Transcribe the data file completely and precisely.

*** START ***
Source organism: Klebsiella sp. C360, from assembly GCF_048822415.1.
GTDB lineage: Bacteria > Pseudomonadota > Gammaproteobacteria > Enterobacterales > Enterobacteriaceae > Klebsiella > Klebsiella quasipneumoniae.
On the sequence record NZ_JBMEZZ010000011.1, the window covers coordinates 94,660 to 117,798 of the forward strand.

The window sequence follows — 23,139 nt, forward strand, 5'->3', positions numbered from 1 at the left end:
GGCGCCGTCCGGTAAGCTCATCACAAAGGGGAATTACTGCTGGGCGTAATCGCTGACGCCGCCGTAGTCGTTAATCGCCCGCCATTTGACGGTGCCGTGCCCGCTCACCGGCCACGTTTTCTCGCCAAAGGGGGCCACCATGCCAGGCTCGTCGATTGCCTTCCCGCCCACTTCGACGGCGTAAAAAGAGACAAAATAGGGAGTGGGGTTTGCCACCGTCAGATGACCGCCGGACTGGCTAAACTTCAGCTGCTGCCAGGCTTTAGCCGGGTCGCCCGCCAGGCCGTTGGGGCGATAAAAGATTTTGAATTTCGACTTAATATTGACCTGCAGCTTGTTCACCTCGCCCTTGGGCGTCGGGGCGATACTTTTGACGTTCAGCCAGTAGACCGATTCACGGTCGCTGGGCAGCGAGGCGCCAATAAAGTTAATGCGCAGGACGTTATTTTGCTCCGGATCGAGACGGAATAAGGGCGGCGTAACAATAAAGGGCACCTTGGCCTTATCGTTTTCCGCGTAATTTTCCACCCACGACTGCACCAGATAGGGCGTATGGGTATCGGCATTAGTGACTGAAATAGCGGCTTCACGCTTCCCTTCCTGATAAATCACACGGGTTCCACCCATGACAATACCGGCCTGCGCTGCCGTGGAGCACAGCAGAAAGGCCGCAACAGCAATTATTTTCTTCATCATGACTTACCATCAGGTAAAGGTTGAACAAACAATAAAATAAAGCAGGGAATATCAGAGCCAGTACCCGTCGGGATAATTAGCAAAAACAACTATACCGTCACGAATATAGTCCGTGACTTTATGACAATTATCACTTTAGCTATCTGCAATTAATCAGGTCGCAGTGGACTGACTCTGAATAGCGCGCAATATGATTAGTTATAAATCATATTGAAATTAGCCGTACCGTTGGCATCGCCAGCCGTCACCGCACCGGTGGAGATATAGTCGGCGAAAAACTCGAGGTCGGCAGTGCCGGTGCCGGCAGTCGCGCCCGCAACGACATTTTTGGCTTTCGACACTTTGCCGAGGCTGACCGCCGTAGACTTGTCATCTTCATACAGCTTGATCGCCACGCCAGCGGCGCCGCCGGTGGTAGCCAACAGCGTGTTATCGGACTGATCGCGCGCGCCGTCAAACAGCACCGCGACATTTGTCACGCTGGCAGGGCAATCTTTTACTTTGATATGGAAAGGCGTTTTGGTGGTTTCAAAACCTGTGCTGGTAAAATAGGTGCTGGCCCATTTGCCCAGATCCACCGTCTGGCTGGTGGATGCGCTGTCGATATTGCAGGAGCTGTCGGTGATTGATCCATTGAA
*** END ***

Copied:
Source organism: Klebsiella sp. C360, from assembly GCF_048822415.1.
GTDB lineage: Bacteria > Pseudomonadota > Gammaproteobacteria > Enterobacterales > Enterobacteriaceae > Klebsiella > Klebsiella quasipneumoniae.
On the sequence record NZ_JBMEZZ010000011.1, the window covers coordinates 94,660 to 117,798 of the forward strand.

The window sequence follows — 23,139 nt, forward strand, 5'->3', positions numbered from 1 at the left end:
GGCGCCGTCCGGTAAGCTCATCACAAAGGGGAATTACTGCTGGGCGTAATCGCTGACGCCGCCGTAGTCGTTAATCGCCCGCCATTTGACGGTGCCGTGCCCGCTCACCGGCCACGTTTTCTCGCCAAAGGGGGCCACCATGCCAGGCTCGTCGATTGCCTTCCCGCCCACTTCGACGGCGTAAAAAGAGACAAAATAGGGAGTGGGGTTTGCCACCGTCAGATGACCGCCGGACTGGCTAAACTTCAGCTGCTGCCAGGCTTTAGCCGGGTCGCCCGCCAGGCCGTTGGGGCGATAAAAGATTTTGAATTTCGACTTAATATTGACCTGCAGCTTGTTCACCTCGCCCTTGGGCGTCGGGGCGATACTTTTGACGTTCAGCCAGTAGACCGATTCACGGTCGCTGGGCAGCGAGGCGCCAATAAAGTTAATGCGCAGGACGTTATTTTGCTCCGGATCGAGACGGAATAAGGGCGGCGTAACAATAAAGGGCACCTTGGCCTTATCGTTTTCCGCGTAATTTTCCACCCACGACTGCACCAGATAGGGCGTATGGGTATCGGCATTAGTGACTGAAATAGCGGCTTCACGCTTCCCTTCCTGATAAATCACACGGGTTCCACCCATGACAATACCGGCCTGCGCTGCCGTGGAGCACAGCAGAAAGGCCGCAACAGCAATTATTTTCTTCATCATGACTTACCATCAGGTAAAGGTTGAACAAACAATAAAATAAAGCAGGGAATATCAGAGCCAGTACCCGTCGGGATAATTAGCAAAAACAACTATACCGTCACGAATATAGTCCGTGACTTTATGACAATTATCACTTTAGCTATCTGCAATTAATCAGGTCGCAGTGGACTGACTCTGAATAGCGCGCAATATGATTAGTTATAAATCATATTGAAATTAGCCGTACCGTTGGCATCGCCAGCCGTCACCGCACCGGTGGAGATATAGTCGGCGAAAAACTCGAGGTCGGCAGTGCCGGTGCCGGCAGTCGCGCCCGCAACGACATTTTTGGCTTTCGACACTTTGCCGAGGCTGACCGCCGTAGACTTGTCATCTTCATACAGCTTGATCGCCACGCCAGCGGCGCCGCCGGTGGTAGCCAACAGCGTGTTATCGGACTGATCGCGCGCGCCGTCAAACAGCACCGCGACATTTGTCACGCTGGCAGGGCAATCTTTTACTTTGATATGGAAAGGCGTTTTGGTGGTTTCAAAACCTGTGCTGGTAAAATAGGTGCTGGCCCATTTGCCCAGATCCACCGTCTGGCTGGTGGATGCGCTGTCGATATTGCAGGAGCTGTCGGTGATTGATCCATTGAA